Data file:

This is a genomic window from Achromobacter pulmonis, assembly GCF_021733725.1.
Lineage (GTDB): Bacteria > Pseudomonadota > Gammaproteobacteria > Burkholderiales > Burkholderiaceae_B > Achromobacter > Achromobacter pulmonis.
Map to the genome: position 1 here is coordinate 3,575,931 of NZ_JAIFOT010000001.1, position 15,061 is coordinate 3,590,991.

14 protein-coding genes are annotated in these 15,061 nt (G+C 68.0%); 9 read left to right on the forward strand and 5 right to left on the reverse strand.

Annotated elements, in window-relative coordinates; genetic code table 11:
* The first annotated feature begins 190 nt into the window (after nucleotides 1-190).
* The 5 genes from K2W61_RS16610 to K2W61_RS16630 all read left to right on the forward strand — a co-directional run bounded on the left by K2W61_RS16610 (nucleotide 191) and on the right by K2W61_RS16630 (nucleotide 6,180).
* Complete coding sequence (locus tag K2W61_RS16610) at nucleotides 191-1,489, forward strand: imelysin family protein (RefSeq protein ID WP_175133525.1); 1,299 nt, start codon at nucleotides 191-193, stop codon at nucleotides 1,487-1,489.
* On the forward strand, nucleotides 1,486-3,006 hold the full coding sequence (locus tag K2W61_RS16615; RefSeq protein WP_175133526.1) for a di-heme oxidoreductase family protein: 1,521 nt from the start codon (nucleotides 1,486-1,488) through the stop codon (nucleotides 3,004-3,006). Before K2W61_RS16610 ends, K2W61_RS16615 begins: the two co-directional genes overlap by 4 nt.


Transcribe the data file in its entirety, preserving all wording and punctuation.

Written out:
This is a genomic window from Achromobacter pulmonis, assembly GCF_021733725.1.
Lineage (GTDB): Bacteria > Pseudomonadota > Gammaproteobacteria > Burkholderiales > Burkholderiaceae_B > Achromobacter > Achromobacter pulmonis.
Map to the genome: position 1 here is coordinate 3,575,931 of NZ_JAIFOT010000001.1, position 15,061 is coordinate 3,590,991.

14 protein-coding genes are annotated in these 15,061 nt (G+C 68.0%); 9 read left to right on the forward strand and 5 right to left on the reverse strand.

Annotated elements, in window-relative coordinates; genetic code table 11:
* The first annotated feature begins 190 nt into the window (after nucleotides 1-190).
* The 5 genes from K2W61_RS16610 to K2W61_RS16630 all read left to right on the forward strand — a co-directional run bounded on the left by K2W61_RS16610 (nucleotide 191) and on the right by K2W61_RS16630 (nucleotide 6,180).
* Complete coding sequence (locus tag K2W61_RS16610) at nucleotides 191-1,489, forward strand: imelysin family protein (RefSeq protein ID WP_175133525.1); 1,299 nt, start codon at nucleotides 191-193, stop codon at nucleotides 1,487-1,489.
* On the forward strand, nucleotides 1,486-3,006 hold the full coding sequence (locus tag K2W61_RS16615; RefSeq protein WP_175133526.1) for a di-heme oxidoreductase family protein: 1,521 nt from the start codon (nucleotides 1,486-1,488) through the stop codon (nucleotides 3,004-3,006). Before K2W61_RS16610 ends, K2W61_RS16615 begins: the two co-directional genes overlap by 4 nt.